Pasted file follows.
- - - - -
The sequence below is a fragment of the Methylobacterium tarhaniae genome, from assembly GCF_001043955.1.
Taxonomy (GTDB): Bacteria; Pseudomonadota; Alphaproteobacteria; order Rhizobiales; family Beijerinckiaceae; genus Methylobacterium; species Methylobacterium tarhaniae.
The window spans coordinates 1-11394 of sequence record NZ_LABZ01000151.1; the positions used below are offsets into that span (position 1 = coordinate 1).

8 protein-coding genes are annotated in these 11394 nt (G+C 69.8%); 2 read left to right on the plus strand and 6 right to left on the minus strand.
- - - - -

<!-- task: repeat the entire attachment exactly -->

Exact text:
The sequence below is a fragment of the Methylobacterium tarhaniae genome, from assembly GCF_001043955.1.
Taxonomy (GTDB): Bacteria; Pseudomonadota; Alphaproteobacteria; order Rhizobiales; family Beijerinckiaceae; genus Methylobacterium; species Methylobacterium tarhaniae.
The window spans coordinates 1-11394 of sequence record NZ_LABZ01000151.1; the positions used below are offsets into that span (position 1 = coordinate 1).

8 protein-coding genes are annotated in these 11394 nt (G+C 69.8%); 2 read left to right on the plus strand and 6 right to left on the minus strand.